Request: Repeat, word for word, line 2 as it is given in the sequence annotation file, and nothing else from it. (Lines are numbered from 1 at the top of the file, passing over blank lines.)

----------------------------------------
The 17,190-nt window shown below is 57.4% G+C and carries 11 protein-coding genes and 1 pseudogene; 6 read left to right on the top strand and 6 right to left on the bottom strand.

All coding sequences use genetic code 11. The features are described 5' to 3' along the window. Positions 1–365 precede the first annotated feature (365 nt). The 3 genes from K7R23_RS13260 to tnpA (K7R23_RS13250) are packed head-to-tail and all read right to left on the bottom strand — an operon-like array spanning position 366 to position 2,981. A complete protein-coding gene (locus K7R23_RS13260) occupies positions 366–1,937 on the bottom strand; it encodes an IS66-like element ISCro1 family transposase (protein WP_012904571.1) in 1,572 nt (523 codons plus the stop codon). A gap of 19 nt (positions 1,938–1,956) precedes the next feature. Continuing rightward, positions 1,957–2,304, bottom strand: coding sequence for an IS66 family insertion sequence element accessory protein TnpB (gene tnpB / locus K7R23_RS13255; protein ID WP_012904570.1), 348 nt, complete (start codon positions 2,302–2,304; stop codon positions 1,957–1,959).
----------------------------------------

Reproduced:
All coding sequences use genetic code 11. The features are described 5' to 3' along the window. Positions 1–365 precede the first annotated feature (365 nt). The 3 genes from K7R23_RS13260 to tnpA (K7R23_RS13250) are packed head-to-tail and all read right to left on the bottom strand — an operon-like array spanning position 366 to position 2,981. A complete protein-coding gene (locus K7R23_RS13260) occupies positions 366–1,937 on the bottom strand; it encodes an IS66-like element ISCro1 family transposase (protein WP_012904571.1) in 1,572 nt (523 codons plus the stop codon). A gap of 19 nt (positions 1,938–1,956) precedes the next feature. Continuing rightward, positions 1,957–2,304, bottom strand: coding sequence for an IS66 family insertion sequence element accessory protein TnpB (gene tnpB / locus K7R23_RS13255; protein ID WP_012904570.1), 348 nt, complete (start codon positions 2,302–2,304; stop codon positions 1,957–1,959).